Thomas Morra’s tattoo of the angel Gabriel was done by Dave Peavy of Federal Hill Tattoo. We had just around 15 minutes to do our photo shoot, and, yet, somehow, shot after shot worked out for us. I’m always thinking, “i don’t quite know where it comes from, how it all comes together.” The story behind Tom’s tattoo is of the mystery of resources hidden from plain sight. He begins:
It was May of 2010, and I was sick as a dog. I had been down with bronchitis for 5 weeks, in and out of work, barely able to function, barely able to sleep. At just about 40 years old, I had never really been sick before… Maybe a one day flu a couple times, so I had no idea what this was, other than X rays with spots all over my lungs, horrible chest pain and the diagnosis of ‘bronchitis.’ No medicine or herbal remedies worked; I honestly thought it was something worse that the doctors were missing.
Gabi Sciafani and I have collaborated to bring a new dimension to my work photographing altered states of the skin. In some sense this begins a new, independent project of using macro photography to explore all of the marks we bear. And that’s what I’ve been calling it, Marks We Bear. In another sense, this project is continuous. The colors you see in Gabi’s photographs are not altered from “reality.” They are the effects, unusual to be sure, of the particular lighting I’d arranged. So you might ask if Gabbi’s skin is luminously metallic blue and purple, and I’d be in the clear saying that it is. Gabi herself explains the reality. She begins:
My skin is stretched in certain places – long fingers of striated flesh that wrap around my hip bone, thighs and calves more subtly patterned with horizontal lines. Once angry red, they have faded to mere whispers of what they were. Yet to my touch they are the same as ever, textured silk.
Arts & Culture
New York, NY/Staff
Less than a year after the controversial discovery of a Mark Rothko painting inside a tattoo worn by Jason Nadeau of Pawtucket, RI, the discovery of a Paul Klee in his tattoo has raised the stakes in an ongoing battle in the art world. Art critics, radical artists and art insurers disagree about the status of the reported discovery.
Jessica Bourget’s tattoo featured in these photos is one she designed herself. Her tattoo artist was Tate Dean of X Body Art Emporium, Swansea, MA. The tattoo is in honor of her Dad, although he hasn’t known about it –until now, through these photos and Jessica’s writing, which follows. She has chosen this way to reveal the tattoo because, if you think about it, a tattoo can be kind of a tricky thing to reveal to your Dad. A tattoo can have so much meaning, that it can be hard to reveal it.
A huge shout-out to Julian’s on Broadway, where I just took down my one month show. Fantastic feedback, great people, good times!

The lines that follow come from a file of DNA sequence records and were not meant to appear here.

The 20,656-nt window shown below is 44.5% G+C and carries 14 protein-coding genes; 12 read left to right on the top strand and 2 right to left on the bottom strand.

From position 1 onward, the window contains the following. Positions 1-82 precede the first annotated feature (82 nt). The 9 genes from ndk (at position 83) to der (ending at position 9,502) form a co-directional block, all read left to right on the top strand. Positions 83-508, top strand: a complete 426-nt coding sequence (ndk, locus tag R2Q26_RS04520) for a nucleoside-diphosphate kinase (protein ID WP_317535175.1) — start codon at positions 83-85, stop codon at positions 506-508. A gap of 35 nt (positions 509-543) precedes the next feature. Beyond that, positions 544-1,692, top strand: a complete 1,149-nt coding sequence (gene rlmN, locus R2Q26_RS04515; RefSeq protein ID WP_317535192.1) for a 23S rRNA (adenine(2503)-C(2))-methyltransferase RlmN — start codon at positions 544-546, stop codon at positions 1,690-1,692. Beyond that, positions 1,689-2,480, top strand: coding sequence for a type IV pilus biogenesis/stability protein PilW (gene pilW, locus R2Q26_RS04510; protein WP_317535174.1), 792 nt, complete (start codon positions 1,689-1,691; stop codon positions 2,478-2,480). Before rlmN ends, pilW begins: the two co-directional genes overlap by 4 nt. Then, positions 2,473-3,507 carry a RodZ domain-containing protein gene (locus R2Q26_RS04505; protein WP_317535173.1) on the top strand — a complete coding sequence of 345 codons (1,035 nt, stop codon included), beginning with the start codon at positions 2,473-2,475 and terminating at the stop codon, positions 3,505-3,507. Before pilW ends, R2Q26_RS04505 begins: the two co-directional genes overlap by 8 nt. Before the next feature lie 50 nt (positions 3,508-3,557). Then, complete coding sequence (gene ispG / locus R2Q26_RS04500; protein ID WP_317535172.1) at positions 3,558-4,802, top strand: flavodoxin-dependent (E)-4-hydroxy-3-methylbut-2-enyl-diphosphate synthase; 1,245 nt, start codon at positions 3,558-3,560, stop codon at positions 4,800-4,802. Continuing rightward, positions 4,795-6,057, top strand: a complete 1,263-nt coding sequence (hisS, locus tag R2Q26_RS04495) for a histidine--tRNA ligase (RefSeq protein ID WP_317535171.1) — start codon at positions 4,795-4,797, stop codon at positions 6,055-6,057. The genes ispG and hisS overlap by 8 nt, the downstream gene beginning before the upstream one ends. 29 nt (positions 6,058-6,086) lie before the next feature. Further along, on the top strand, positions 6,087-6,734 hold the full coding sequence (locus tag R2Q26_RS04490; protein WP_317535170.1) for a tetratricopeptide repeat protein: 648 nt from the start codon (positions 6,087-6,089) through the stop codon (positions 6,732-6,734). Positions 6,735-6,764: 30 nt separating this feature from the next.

Shooting Robin Dionne’s tattoos was a pleasure as she wears a variety of tattoos, many in the American Traditional Style. Nick Pellegrino of Providence Tattoo was the artist who tattooed her Train, Flamingo and Latin Text tattoos. Luke Taylor of Hope St. Tattoo tattooed her Plane and Coffee Cup tattoos. I may have photographed more than just these tattoos listed, as they were plentiful and beautiful to photograph. As sometimes happens, my tattoo shoots create or reveal hidden connections between people. In this case, Robin turned out to be an old friend of a new colleague and friend of mine. We would have never known about this connection without the tattoos,
Robin explains some of the stories behind her tattoos:
My work is now on display at the locally owned clothing store, Clover, which is located at 33 Westminster St, Providence, RI 02903.
Jade Laurenza and I worked on three of her tattoos in this incredible shoot. Her United Nations Tattoo was done by Chris at East Coast Tattoo, Providence, RI. Her Chemistry tattoo was done by Jes at Marco’s Tattoo in Wakefield, RI. Her Tibetan Endless Knot tattoo was also done by Chris at East Coast Tattoo. Jade has written about each of these tattoos for us.
She begins: United Nations Tattoo:
My United Nations tattoo was initially representative of my naïve dreams of achieving world peace. I went through a long phase in my early twenties getting involved in activism, with the crisis in Darfur in particular. I can’t remember what sparked it, I’ve never particularly been the altruistic type, but something about the genocide there struck me.
My back tattoo was completed recently, with the center area designed to resemble an etching by Albrecht Durer. The tattoo is by Dennis M Del Prete of Providence Tattoo. I appear as a tiny dot on a road winding through the landscape. What will I discover?
“The road must eventually lead to the whole world.” — Jack Kerouac, On the Road
Rock and Roll Suicide Tribute